There’s a Ghost in my Bedroom!
by Robin Burcell
|One of my Halloween pumpkins.
Do you remember the show PUSHING DAISIES? I ask because it figures into my real-life ghost story. With Halloween nearly upon us, and after reading the great posts by Rogues Jamie Freveletti (Haunted Chicago and Sherlock Holmes) and Lisa Black (My Visit to a Real Life Ghost Town), I was inspired to tell my own encounter with a very real-to-me specter. I’ll let you decide if it was or was not a product of an over-active imagination. After all, I’m a writer, and, to misquote Lewis Carroll, all the best ones are slightly mad…
Quickly, though, let me catch up those who are not familiar with Pushing Daisies.
It was a wonderful TV series about a pie-maker, who discovered that when he touched someone who was dead, he could bring them to life for a few seconds, whereby they’d utter something, usually a vague clue about how they died, and it was up to the pie-maker to solve the murder. Billed as a comedy, drama and fantasy, it didn’t take itself too seriously, obviously, but it was a delightful show during its two-year run (2007-2009).
Anyway, sometime after that show ran, my father was ill and in a convalescent home.
We were not particularly close (I was raised by my grandparents after he and my mother divorced), and I felt a mix of emotions when I and my siblings went to visit him that last occasion. He was no longer eating or drinking and we were told at that point it was just a matter of time. Therefore, it was no surprise when, a few days later, my stepmother called early one morning to tell me he had died. It was still dark out and the sun wouldn’t rise for another three hours, but I was wide awake, thinking about my father. I recall my husband and I exchanging a few brief words about whether or not I should call my siblings—he said to wait until later—and eventually I fell back asleep.
|Daisies in my garden.
I awoke twice that cold January morning before sunup. The first time was not too long after the call. I dreamed that my father was standing at my bedside, and he reached over and touched my ribcage. I felt that touch. It startled me awake. As I lay there, thinking how vivid that dream seemed, I wondered if it came about because of the phone call, probably mixing with memories of the TV show Pushing Daisies. Suddenly, my dog barked, jumped up from her corner, leaped onto our bed, ran across it, jumped off, raced around the room, then finally settled down. Mind you, my dog going crazy was within seconds of my waking up from the dream—and she had never done anything like this before. Ever.
Okay, creepy, but easy to justify, right?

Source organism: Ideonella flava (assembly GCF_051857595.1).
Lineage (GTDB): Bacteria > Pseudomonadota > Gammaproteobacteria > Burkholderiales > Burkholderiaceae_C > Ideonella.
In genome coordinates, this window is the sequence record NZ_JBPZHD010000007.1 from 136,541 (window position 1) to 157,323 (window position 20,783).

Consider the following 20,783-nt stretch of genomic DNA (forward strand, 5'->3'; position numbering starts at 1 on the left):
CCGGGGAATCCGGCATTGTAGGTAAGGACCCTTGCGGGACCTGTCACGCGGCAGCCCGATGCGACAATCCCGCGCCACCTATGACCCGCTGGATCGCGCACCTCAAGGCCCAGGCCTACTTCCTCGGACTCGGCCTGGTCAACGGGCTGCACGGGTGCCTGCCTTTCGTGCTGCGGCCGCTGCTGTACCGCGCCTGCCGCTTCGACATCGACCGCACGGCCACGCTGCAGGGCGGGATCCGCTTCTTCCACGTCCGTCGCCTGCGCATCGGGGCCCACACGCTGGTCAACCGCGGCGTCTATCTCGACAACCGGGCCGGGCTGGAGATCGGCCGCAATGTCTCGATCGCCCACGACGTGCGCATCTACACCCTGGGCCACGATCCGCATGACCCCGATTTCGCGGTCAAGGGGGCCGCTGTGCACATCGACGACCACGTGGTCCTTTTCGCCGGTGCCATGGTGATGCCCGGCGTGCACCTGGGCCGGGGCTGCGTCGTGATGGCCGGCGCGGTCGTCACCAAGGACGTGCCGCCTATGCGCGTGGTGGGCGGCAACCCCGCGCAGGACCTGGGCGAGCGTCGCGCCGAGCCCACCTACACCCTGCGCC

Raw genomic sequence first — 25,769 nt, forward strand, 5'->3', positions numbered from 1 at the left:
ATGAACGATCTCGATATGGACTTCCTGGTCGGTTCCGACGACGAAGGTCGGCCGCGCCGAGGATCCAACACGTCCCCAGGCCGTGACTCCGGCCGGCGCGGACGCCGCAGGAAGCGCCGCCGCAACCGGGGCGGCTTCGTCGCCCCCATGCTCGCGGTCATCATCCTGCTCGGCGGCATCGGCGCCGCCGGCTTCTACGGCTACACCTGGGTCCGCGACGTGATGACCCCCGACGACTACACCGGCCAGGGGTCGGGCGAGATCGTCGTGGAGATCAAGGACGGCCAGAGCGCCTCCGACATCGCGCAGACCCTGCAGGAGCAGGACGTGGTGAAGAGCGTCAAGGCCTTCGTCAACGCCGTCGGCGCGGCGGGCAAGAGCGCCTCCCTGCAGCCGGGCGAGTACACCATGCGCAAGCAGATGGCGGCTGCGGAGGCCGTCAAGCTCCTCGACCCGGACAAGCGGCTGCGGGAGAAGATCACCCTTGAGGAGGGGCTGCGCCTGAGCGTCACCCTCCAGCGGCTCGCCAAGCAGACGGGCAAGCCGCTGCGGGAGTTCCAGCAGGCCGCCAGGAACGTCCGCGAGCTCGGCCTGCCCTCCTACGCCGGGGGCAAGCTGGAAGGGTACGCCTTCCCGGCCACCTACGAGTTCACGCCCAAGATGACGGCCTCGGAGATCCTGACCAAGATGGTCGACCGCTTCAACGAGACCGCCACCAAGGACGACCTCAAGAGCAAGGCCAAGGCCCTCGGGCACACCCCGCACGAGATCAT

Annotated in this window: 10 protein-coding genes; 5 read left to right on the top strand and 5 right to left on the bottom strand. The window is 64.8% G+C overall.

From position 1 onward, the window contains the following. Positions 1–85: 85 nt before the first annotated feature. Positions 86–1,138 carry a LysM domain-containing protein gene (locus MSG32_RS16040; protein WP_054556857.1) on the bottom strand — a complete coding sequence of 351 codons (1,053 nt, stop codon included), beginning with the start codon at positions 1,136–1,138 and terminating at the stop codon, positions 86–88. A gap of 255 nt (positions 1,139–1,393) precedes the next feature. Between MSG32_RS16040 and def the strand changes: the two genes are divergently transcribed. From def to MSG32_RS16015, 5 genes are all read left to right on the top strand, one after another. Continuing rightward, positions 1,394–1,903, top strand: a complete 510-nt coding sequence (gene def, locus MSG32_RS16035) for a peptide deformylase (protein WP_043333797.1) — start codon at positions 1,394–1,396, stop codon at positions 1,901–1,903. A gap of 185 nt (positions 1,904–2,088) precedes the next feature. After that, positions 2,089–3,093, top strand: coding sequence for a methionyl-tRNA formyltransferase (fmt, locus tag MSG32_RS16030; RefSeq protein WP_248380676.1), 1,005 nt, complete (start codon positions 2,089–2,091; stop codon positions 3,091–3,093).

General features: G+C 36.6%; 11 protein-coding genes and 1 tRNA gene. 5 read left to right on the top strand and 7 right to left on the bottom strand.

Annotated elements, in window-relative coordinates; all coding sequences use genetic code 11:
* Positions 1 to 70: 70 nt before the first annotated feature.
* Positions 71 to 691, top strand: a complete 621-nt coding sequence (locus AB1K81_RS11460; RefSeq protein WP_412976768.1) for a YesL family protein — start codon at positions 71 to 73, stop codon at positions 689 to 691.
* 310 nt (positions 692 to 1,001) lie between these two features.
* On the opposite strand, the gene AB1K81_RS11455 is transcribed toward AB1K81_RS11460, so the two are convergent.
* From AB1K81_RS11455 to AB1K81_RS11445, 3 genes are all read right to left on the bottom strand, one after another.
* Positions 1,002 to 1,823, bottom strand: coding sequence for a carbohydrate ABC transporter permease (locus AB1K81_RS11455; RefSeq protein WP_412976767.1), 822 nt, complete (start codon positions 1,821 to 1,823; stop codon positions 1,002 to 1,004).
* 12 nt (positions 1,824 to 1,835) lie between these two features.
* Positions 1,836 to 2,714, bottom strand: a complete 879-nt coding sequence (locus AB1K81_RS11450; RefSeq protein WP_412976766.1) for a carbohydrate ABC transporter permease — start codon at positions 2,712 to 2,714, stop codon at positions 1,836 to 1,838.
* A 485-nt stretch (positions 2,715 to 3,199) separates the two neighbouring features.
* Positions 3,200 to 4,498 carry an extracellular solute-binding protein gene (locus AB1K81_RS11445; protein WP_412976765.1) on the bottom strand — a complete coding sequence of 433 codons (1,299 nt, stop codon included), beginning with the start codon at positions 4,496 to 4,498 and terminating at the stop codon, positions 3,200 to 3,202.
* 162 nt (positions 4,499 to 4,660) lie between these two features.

When I startled awake, it simply caught my dog by surprise. Simple. We must have woken each other. I waited for my heartbeat to slow and I fell asleep again. A couple of hours later, I hear my cell phone ringing in the living room. I have no idea who would call my cell phone at that hour, but I trudge out there to answer it. It’s my mother, calling out of the blue, at 5:30 AM. (If you knew my mother, you would know that this is not normal.) She figured I’d be on my way to work, sorry to wake me. I tell her my father died, so I am not going to work. She tells me she’s sorry to hear it. We have a brief discussion, probably about funerals, notifying siblings, that sort of thing, but it was a few minutes long, and I go back to bed.
My husband is awake this time, I assume from hearing the phone ring,
so I tell him about my dream and how the dog went ape right after. I explain how vivid it all seemed. He tells me “not to push this woo-woo thing further” but our youngest daughter just woke him. She brought a music box into our bedroom, because it started playing by itself
. He told her to put it on the dresser and go back to bed. I look over at the music box, which is one of four the twins have on a shelf several feet above their little beds
. Each is a different bird, and each plays a different song. Sparrow, cardinal, bluebird and robin. Is it a coincidence that my namesake, the robin,
was playing “Somewhere over the Rainbow” on its own? My daughter would’ve had to stand on the bed to get it down to bring to our room. What caused it to play on its own?
|Alice in Wonderland.
“I do believe in spooks. I do, I do, I do…” (Bonus points if you can guess where that quote came from!) Some time after, I told this story to a few friends, only to discover that they’ve experienced similar ghostly phenomena after the death of someone close. It’s just not a thing they talked about—perhaps, because, unlike Lewis Carroll’s Tea Party, where all the best people are “bonkers,” not everyone wants to admit they might have had a close encounter. But since I know I’m bonkers (just ask my kids), I’m not afraid to admit anything!
How about you, Rogue Readers? Do you believe in ghosts? I’d love to hear your stories.